Memories came flooding back when my niece posted on Facebook the funniest story as told by her three-year-old daughter...

She had drawn a gingerbread man for her older sister. “A gingerbread man in space. And there’s a lot of stars and *all* of the planets. And something difficult that you can’t understand-see that swirly thing? You will never understand that. What’s it called again?”

“A galaxy?” asked my niece.

“Yeah. That’s a galaxy and you will never understand it. Ever.”

And there I was... some twenty-five years earlier or maybe more... with my son who always asked for a cup of tea at breakfast (but did not drink it because he was an addict to hot chocolate). Once brewed, foam would appear on the surface. And the fun would start. He’d dip a spoon and start stirring. And something would take shape. A “swirly thing.” And he’d say: “Look, Maman! A galaxy! I just created a galaxy.”

And he kept creating galaxies... Still does it from time to time but I imagine it’s only for old times sake. We still joke about it.

He was nine when we moved to Brittany. At night, the sky is breathtaking. Almost no light pollution. Our galaxy glitters and twinkles. Popeye bought an ancient astronomical telescope or whatever. More than one hundred-year-old... Imagine its accuracy. Nil.

We did a lot of stargazing over the years and we were getting frustrated. But every time we’d tell Swee’Pea we did want to buy a real telescope, he’d answer: “But we don’t really need one, do we? Just look at the sky. So many people never watch the stars. We do. All the time.”

We started wondering about his future... He was a top student but did not seem very excited about mathematics nor physics. He loved philosophy and history and so many other things.

And then to make a long story short, he really did throw himself into astrophysics...

It all began with an internship at the Meudon Observatory when he was fifteen.

His life was quite harrowing for quite a few years. But he ploughed his way through physics and then astrophysics until one day, he became Dr Swee’Pea with a PhD in astrophysics.

Now, I want you to get one thing straight. Swee’Pea is definitely not an astronomer. He is an astrophysicist for sure.

Actually he chose very early to forego observation. He immersed himself into the invisible to the naked eye, into the invisible to telescopes... into the barely perceptible to space telescopes. He went for galaxies that are hundreds of million light-years away from us... He went looking for the beginning of the beginning of the beginning. (This is the metaphysical part of his studies actually.)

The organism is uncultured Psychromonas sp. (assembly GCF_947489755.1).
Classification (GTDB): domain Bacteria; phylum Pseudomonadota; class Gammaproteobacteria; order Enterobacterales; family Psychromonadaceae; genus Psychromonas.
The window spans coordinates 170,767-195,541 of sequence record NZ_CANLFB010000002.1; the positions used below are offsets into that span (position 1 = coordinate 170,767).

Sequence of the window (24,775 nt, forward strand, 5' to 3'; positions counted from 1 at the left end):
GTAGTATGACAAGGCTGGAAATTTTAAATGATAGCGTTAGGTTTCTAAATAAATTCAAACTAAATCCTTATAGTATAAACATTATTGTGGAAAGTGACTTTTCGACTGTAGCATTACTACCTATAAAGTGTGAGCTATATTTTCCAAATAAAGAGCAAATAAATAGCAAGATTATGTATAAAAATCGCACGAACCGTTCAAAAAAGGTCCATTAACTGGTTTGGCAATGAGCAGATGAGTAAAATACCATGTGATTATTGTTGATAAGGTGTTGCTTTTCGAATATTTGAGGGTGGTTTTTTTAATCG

He also added another dimension to his passion.

As soon as he started working on his PhD, he decided to share his dreams of the wide open space right above our heads and the galaxies beyond. And share he did.

He did a lot of voluntary work with young people and children because you see, stars and galaxies are very powerful tools to get lost children back into education and learning.

You start stargazing and dreaming about galaxies and you end up learning and wanting to do something with your life. As simple as that.

This is true everywhere. In France and all over the world. Even in the US, folks.

We tend to focus on food and water and living standards.

And this is good, fundamental, of course.

But we also have a tendency to forget that there are children and young people everywhere in the world who want to learn and study. They can’t and won’t do it. Never ever. For so many reasons.

Developing science and learning through astronomy (and astrophysics) is a perfect tool to help them achieve their dreams of a better future, their dreams of freedom from fundamentalism and obscurantism and their dreams of becoming builders instead of remaining victims of social and economic exclusion.

And what will those children do in turn? "Imagine..." Just like John Lennon's song.

This is what our astrophysicist is doing full time now... Finding ways to bring stars and galaxies to young people... so that their world will become a much better world.

Come to think of it, it all started with some foam twirling round in his cup of tea when he was a child. “A galaxy! This is a galaxy!”

*Good Luck, and Good Night*

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